As you can see this method cuts out any bullshit volume that is there to fill up time or your program sheet.

It ensures only quality work is completed which will usually result in less overall volume which will result in less overall recovery from this session. This means that tomorrow or the next day you'll be able to do more high quality work again because you didn't overfill your stress glass.

Too many footballers follow bodybuilding programs, which is ridiculous, and has far too much shit volume in them that is not needed for footy when you have a lot of other things to train for.

You can apply so much stress before you break down.

In my next post I'll go into how I apply velocity based training and auto reg training together to make you a beast!

Monday, August 11, 2014

Velocity Based Training - How To

The most precise way to measure velocity is with a little something called a Linear Position Transducer sold through a website called GymAware. I am not an affiliate of these guys nor do I have one as they are a little costly but the principle is very important one in regards to athletic performance.

It's not as simple as this but what this little fellow does it attaches to the bar and measures the speed at which you lift it.


You may have seen force plates used before in vertical leap tests which is a similar thing but the LPT can be used to measure just about any exercise you want, not just ground based exercises.

As I understand it it doesn't measure power or speed but rather the displacement or distance of the chord that gets pulled from the machine. 

When combined with time, you can then calculate velocity and all equations after that, such as force and power are calculated against the system of mass (of the load or the athlete).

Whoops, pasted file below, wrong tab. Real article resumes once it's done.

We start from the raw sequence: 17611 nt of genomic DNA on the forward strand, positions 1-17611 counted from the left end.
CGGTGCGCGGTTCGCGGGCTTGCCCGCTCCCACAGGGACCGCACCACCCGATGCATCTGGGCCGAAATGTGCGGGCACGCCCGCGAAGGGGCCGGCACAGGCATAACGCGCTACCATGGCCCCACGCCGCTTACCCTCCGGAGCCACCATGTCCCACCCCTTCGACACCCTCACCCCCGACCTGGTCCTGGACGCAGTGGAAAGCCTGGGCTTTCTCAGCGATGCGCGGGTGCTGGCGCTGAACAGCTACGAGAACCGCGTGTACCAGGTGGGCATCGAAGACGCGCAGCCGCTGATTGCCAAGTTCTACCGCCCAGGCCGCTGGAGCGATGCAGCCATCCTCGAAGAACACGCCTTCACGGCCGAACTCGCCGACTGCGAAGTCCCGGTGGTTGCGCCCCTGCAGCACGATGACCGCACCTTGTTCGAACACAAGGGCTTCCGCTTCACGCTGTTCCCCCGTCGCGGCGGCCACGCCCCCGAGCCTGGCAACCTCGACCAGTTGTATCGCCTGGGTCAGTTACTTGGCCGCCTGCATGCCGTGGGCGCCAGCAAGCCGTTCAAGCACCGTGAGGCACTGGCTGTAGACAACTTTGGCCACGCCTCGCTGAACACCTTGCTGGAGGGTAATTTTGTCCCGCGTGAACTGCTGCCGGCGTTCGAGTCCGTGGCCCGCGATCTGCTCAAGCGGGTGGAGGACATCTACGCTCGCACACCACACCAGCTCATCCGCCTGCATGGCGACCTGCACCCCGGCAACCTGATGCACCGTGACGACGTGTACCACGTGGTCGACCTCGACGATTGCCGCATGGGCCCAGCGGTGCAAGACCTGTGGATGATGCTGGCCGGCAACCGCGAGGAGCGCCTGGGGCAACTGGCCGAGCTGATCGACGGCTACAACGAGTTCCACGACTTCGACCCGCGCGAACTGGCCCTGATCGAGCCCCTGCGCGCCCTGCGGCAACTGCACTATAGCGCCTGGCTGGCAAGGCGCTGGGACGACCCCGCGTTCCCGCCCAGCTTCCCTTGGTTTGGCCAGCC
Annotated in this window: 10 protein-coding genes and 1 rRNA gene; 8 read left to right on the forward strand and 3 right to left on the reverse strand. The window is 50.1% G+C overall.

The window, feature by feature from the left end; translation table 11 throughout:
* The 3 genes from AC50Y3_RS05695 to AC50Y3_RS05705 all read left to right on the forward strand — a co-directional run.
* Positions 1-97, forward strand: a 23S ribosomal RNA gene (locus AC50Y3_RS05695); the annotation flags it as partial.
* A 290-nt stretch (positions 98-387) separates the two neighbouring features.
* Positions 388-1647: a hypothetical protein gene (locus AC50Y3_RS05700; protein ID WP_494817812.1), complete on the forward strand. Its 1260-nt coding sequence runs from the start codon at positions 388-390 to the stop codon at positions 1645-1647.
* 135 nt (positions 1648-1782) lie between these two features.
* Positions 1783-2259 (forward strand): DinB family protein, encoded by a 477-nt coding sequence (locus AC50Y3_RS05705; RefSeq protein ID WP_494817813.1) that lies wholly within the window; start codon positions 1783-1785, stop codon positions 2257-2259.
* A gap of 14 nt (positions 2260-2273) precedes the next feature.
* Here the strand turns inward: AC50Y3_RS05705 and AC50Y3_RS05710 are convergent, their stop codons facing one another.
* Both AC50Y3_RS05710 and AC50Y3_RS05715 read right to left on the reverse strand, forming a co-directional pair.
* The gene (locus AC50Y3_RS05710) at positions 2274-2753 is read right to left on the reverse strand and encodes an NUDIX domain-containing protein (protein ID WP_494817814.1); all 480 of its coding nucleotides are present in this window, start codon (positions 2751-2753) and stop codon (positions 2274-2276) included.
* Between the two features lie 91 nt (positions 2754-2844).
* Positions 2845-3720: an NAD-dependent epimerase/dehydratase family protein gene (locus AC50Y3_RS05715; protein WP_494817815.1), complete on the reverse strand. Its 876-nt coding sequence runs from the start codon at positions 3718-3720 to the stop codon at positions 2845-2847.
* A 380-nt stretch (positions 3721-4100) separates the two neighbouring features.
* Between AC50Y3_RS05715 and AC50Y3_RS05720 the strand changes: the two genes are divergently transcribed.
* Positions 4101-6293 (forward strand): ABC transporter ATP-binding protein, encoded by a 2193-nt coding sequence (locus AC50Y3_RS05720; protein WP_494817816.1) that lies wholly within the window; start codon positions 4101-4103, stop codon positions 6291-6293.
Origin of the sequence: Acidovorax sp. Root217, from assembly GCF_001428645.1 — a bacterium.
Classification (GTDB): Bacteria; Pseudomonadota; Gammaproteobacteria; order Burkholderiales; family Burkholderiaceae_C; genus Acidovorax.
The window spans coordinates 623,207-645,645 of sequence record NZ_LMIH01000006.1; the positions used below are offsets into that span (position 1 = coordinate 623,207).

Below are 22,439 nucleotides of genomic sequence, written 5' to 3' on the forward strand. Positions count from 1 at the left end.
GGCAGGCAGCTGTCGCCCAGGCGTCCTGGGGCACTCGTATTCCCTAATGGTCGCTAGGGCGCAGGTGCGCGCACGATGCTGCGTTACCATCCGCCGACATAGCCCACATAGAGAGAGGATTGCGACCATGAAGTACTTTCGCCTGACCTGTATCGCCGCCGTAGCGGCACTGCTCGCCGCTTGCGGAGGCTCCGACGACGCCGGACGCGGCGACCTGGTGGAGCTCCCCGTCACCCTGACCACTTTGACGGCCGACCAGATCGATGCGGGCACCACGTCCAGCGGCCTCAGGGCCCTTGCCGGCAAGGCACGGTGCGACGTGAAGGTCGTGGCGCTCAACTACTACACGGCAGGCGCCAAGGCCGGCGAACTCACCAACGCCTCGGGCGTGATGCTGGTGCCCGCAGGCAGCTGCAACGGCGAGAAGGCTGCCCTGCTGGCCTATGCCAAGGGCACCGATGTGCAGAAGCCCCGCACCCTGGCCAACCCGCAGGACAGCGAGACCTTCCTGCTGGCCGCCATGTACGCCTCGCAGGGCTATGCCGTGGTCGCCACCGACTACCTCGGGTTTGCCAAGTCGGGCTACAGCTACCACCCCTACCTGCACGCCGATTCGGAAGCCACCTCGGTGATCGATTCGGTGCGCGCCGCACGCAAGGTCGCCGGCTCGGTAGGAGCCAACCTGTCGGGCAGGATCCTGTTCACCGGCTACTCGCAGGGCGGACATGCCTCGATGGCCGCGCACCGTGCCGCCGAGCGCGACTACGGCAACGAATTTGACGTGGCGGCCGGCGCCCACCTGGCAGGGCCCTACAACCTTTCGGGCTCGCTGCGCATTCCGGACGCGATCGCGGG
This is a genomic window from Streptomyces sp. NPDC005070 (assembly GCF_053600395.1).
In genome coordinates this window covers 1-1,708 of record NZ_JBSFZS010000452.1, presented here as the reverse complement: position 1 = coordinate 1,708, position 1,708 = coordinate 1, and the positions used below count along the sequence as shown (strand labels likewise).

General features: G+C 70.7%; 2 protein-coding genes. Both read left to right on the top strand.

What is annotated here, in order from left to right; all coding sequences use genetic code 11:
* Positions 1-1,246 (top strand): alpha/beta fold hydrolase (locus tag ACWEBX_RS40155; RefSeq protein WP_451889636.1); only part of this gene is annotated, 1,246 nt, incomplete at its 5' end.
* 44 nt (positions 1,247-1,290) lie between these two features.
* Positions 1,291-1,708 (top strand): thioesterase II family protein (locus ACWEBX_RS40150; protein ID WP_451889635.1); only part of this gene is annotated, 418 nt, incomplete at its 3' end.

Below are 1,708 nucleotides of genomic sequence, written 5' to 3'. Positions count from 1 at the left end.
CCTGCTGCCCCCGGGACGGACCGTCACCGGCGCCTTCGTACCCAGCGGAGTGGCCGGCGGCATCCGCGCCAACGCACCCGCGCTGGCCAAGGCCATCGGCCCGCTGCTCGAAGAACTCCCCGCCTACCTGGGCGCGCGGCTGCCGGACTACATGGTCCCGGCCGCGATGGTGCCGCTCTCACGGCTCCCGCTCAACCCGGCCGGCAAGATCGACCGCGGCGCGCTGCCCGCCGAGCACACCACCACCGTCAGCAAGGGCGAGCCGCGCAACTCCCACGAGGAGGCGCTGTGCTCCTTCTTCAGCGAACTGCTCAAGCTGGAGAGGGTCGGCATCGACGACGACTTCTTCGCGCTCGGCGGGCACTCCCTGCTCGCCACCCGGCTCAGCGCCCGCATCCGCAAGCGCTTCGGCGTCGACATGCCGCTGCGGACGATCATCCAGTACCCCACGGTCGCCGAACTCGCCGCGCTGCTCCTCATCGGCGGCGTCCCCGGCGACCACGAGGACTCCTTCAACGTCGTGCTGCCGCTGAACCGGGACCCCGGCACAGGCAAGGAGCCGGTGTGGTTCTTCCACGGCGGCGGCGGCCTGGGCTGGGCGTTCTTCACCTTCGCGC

Now unfortunately you can only measure velocity with these machines which you may be thinking is a waste of post, what can I do with this?

I've posted about auto regulating training before and this is what these machines do. For example if you are wanting to train speed strength for a particular exercise, then from a couple of posts ago you would need to train at a speed that covers 1 - 1.5 meters per second. 

Getting instant feedback from a machine like this means that after each rep you knowing exactly what level you need to reach and it also provides a specific form of feedback that can actually enhance your training sessions because you will have a specific aim to reach each rep.

The big picture of this velocity stuff I've been blabbering on about is 2 fold.

1 - varying rep and load for specific exercises can train specific strength qualities which is essential for footy players who need to cover just about the entire force-velocity curve somewhere in their training


2 - auto regulation of your training which is something I have touched on before and will be the subject of my next post and is CRUCIAL to footy players who must train for a lot of things during a full season without training yourself into the ground.